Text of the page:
The Shadow Secretary of State for Energy and Climate Change was yesterday questioning the functionality of the newly created Green Investment Bank.
Speaking to ELN at the House of Commons yesterday, Meg Hillier said: “I’m concerned about the three-year gap until borrowing can happen in 2015- what happens? Will it be grant funded? It won’t be fully functional as a bank.”
Mrs Hillier further questioned the reasoning behind the delay: “What is it that’s holding the treasury back from allowing that borrowing?”
The GIB, which was announced in last week’s budget by Chancellor George Osborne, will open in 2012, but won’t be able to borrow money until 2015. He committed an extra £2bn to the fund making it worth £3bn, which according to the Chancellor, “will leverage an additional 15 billion pounds of private sector investment in green projects.”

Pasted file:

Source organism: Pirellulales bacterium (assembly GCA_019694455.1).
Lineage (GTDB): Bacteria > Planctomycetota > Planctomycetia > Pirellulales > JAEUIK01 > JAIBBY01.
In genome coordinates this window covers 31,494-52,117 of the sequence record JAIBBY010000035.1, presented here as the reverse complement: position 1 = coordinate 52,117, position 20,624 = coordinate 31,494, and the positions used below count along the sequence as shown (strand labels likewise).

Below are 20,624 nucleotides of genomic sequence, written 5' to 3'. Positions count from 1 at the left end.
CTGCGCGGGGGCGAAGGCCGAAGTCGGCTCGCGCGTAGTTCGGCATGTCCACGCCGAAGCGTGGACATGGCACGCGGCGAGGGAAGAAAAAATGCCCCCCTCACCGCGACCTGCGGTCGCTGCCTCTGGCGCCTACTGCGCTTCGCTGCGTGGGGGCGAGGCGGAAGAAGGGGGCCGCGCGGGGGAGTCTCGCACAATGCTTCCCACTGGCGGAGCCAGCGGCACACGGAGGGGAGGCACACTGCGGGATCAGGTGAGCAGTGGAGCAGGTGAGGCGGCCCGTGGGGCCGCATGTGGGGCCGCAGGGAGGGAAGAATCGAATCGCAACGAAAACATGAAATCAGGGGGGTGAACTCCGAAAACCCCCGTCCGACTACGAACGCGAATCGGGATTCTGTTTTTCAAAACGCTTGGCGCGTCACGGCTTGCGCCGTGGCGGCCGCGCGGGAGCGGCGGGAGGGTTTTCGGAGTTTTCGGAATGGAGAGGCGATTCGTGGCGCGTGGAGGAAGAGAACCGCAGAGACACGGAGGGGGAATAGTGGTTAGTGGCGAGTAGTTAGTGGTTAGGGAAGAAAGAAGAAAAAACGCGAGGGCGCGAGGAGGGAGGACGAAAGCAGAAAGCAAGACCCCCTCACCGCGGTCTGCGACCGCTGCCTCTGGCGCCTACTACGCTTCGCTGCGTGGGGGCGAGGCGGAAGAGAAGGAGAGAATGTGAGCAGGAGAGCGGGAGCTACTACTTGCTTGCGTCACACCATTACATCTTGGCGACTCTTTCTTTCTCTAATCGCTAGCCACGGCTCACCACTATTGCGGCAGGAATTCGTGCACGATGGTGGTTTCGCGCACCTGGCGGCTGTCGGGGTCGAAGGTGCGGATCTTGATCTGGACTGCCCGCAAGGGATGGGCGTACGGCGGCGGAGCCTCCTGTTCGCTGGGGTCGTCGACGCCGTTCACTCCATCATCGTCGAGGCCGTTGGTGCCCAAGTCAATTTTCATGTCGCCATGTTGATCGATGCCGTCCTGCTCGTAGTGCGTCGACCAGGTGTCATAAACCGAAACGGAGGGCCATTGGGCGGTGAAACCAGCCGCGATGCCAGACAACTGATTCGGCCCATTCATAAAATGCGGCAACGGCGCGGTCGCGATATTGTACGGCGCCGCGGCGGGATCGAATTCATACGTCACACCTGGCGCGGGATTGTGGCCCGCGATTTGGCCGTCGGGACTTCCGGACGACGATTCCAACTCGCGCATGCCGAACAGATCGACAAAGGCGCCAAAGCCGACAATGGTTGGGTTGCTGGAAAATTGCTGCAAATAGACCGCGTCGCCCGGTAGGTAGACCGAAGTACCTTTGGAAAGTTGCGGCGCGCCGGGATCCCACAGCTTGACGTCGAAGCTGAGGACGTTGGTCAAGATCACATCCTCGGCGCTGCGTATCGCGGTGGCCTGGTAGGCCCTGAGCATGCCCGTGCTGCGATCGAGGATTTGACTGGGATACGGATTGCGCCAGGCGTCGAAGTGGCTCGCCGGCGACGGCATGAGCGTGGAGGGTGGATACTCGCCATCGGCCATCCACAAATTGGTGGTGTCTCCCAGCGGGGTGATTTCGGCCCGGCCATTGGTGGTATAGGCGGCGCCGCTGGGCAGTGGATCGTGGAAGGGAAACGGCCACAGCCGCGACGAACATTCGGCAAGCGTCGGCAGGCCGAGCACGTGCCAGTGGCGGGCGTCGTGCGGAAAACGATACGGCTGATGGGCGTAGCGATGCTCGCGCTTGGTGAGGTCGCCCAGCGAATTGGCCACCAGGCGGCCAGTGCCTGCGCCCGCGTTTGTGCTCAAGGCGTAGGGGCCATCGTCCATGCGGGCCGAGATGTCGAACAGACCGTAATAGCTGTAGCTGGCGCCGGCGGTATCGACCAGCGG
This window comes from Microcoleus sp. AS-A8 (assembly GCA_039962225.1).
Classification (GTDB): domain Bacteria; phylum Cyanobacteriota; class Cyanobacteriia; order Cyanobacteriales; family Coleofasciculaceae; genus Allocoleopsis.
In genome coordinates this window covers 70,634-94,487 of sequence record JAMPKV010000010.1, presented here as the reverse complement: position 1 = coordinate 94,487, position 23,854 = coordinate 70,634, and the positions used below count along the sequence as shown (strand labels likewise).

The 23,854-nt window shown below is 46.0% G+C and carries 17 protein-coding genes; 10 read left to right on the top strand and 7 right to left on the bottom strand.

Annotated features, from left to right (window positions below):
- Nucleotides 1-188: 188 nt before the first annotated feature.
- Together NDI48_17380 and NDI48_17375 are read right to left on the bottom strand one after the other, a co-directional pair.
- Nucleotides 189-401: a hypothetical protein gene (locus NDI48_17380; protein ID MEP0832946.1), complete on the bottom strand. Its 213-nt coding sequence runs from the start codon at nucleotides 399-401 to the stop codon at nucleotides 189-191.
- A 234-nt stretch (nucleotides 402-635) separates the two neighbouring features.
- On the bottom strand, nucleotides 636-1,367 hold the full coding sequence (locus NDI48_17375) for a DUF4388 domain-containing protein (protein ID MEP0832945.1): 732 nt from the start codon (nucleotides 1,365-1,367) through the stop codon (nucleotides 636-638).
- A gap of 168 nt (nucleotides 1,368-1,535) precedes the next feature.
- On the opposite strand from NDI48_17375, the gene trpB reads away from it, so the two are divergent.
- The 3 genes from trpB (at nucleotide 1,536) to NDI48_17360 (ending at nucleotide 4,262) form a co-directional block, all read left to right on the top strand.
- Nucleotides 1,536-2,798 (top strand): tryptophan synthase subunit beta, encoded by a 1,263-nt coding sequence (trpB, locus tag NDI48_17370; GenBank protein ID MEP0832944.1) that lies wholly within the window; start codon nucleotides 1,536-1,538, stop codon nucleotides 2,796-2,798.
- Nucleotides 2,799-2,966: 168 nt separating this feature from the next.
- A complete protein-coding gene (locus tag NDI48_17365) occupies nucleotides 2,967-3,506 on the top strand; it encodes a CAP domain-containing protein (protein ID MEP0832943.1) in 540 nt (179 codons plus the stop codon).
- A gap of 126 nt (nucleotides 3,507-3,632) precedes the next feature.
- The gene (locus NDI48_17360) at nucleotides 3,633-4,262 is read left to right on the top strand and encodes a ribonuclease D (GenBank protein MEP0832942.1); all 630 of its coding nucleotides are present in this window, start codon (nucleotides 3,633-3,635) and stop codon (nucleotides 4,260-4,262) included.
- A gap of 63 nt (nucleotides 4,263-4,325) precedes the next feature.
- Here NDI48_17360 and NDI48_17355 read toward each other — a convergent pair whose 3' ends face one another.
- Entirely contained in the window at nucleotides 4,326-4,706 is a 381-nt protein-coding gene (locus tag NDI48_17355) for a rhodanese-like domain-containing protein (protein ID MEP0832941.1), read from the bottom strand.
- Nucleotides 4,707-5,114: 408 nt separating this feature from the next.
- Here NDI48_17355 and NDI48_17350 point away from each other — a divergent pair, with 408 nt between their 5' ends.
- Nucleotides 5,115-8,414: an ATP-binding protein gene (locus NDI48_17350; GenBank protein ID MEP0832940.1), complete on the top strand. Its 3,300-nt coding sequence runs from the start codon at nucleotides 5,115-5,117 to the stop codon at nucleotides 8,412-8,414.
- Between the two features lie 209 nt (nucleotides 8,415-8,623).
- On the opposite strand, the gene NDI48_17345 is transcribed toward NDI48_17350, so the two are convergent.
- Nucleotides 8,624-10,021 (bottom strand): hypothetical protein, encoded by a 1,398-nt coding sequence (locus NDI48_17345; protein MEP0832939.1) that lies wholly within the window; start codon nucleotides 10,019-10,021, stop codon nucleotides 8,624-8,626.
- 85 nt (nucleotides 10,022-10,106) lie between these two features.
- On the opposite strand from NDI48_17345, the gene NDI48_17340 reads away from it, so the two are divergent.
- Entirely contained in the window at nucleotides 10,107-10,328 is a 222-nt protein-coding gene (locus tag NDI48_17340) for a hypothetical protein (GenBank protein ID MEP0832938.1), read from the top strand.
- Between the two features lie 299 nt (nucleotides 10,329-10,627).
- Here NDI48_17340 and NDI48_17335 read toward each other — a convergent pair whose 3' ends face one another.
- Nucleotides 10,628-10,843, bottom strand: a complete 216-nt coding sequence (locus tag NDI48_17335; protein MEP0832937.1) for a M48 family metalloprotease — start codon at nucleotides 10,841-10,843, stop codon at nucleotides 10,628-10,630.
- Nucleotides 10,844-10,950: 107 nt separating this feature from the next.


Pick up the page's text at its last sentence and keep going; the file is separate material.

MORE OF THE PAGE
The bank is seen as the right way to raise the necessary investment to transform the UK into a low carbon economy. However, critics are worried that delaying funding will only make 2020 reduction targets harder to achieve.
Mrs Hillier added that if the UK is to get the most out of the Bank, those running it will have to be prepared to take risks: It is vitally important the Green Investment Bank has some imagination and technical skill on where to make good bets and make riskier investments- it can’t just go for safe bets.
The Shadow Secretary was yesterday present at a briefing held by delegates bidding to locate the bank to Edinburgh.
She said of the proposed move: “They’ve put together quite a convincing case. The reality is though that the timescale is quite tight, this will have to have infrastructure in place by the end of this year, so we’re talking nine months to have people in post.”